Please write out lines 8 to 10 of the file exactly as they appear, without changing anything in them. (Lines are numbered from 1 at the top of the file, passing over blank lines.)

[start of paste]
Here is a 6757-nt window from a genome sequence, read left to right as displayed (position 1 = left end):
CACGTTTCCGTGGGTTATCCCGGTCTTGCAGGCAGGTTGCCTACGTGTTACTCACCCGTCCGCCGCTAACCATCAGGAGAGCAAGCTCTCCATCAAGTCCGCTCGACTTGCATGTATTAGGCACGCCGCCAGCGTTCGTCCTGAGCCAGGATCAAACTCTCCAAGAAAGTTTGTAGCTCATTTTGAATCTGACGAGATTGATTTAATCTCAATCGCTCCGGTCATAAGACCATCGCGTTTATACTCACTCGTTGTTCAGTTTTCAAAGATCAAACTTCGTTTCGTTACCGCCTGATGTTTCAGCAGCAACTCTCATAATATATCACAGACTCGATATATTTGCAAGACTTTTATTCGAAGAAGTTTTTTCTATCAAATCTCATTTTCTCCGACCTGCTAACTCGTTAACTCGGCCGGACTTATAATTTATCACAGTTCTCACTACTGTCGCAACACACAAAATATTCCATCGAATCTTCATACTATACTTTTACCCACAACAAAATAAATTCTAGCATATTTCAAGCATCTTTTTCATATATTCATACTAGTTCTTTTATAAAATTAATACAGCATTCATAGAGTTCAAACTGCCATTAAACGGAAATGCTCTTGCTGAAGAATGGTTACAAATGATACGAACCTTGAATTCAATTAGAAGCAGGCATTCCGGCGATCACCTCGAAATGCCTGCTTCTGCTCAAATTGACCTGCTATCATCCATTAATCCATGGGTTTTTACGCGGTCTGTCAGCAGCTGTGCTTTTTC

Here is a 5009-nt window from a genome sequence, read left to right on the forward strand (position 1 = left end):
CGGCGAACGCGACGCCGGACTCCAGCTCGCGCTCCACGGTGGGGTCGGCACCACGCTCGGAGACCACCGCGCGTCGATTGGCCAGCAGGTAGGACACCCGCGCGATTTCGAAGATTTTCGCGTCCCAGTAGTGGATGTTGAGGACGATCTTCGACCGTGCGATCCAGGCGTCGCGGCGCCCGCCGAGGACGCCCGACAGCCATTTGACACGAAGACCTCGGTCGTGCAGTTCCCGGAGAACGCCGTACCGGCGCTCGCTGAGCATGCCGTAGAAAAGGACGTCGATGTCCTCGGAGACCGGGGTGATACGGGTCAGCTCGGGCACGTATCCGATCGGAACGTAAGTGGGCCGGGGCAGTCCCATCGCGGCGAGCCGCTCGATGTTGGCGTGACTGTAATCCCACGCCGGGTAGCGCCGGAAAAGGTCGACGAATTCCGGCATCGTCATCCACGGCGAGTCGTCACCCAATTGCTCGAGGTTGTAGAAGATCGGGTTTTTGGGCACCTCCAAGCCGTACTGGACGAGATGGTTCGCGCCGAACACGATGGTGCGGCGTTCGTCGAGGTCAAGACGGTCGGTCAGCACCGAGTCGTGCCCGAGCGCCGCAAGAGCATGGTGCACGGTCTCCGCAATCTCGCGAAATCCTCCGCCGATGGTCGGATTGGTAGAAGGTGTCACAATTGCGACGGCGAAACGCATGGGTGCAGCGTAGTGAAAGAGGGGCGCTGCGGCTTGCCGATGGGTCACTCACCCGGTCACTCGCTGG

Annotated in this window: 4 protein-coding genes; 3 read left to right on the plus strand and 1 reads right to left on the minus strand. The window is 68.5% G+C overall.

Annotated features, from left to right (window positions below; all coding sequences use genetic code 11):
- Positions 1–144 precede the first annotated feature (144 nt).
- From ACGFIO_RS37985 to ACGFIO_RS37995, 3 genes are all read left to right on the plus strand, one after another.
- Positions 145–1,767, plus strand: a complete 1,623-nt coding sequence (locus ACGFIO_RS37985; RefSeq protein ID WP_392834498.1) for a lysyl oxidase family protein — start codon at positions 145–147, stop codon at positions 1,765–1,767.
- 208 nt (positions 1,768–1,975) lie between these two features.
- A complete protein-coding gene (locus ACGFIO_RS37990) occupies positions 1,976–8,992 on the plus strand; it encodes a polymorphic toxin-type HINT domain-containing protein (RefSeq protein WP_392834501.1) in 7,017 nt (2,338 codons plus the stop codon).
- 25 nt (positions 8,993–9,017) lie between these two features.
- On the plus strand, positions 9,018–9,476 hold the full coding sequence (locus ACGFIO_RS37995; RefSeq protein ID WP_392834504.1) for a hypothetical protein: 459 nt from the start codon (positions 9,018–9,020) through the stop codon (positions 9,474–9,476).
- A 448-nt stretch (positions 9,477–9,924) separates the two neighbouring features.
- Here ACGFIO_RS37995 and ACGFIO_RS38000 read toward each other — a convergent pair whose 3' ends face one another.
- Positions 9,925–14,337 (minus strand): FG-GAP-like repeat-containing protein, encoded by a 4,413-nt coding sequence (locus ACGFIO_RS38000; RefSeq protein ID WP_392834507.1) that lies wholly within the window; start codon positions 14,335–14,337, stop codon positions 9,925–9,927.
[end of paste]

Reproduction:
- From ACGFIO_RS37985 to ACGFIO_RS37995, 3 genes are all read left to right on the plus strand, one after another.
- Positions 145–1,767, plus strand: a complete 1,623-nt coding sequence (locus ACGFIO_RS37985; RefSeq protein ID WP_392834498.1) for a lysyl oxidase family protein — start codon at positions 145–147, stop codon at positions 1,765–1,767.
- 208 nt (positions 1,768–1,975) lie between these two features.